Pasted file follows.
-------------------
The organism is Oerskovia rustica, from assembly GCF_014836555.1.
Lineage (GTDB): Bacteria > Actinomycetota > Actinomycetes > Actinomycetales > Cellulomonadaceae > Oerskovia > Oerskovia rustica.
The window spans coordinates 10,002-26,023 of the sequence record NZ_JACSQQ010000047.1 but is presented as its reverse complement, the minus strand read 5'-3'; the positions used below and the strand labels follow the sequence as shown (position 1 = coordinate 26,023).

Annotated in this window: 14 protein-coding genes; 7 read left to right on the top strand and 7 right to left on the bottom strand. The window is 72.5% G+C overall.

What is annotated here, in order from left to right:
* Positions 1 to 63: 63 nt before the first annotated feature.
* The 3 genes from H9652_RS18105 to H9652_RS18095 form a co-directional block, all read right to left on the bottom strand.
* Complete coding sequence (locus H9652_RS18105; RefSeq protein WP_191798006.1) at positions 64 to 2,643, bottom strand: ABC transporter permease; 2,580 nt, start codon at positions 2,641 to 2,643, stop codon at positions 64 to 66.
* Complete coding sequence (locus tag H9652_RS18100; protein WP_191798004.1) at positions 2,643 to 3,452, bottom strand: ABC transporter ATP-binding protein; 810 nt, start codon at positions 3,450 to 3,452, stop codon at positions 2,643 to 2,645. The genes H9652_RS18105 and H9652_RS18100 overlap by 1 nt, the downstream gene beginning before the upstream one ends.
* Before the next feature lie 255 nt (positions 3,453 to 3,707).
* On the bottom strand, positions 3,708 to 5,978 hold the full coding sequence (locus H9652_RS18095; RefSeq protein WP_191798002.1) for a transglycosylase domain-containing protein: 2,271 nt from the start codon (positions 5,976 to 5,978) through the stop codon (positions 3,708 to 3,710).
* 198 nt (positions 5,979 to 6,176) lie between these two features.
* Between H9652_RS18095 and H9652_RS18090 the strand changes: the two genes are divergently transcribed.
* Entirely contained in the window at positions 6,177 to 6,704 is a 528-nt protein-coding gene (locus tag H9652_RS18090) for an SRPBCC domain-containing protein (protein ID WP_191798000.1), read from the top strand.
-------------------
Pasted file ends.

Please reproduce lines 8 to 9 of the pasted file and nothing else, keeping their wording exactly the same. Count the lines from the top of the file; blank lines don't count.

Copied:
* Complete coding sequence (locus H9652_RS18105; RefSeq protein WP_191798006.1) at positions 64 to 2,643, bottom strand: ABC transporter permease; 2,580 nt, start codon at positions 2,641 to 2,643, stop codon at positions 64 to 66.
* Complete coding sequence (locus tag H9652_RS18100; protein WP_191798004.1) at positions 2,643 to 3,452, bottom strand: ABC transporter ATP-binding protein; 810 nt, start codon at positions 3,450 to 3,452, stop codon at positions 2,643 to 2,645. The genes H9652_RS18105 and H9652_RS18100 overlap by 1 nt, the downstream gene beginning before the upstream one ends.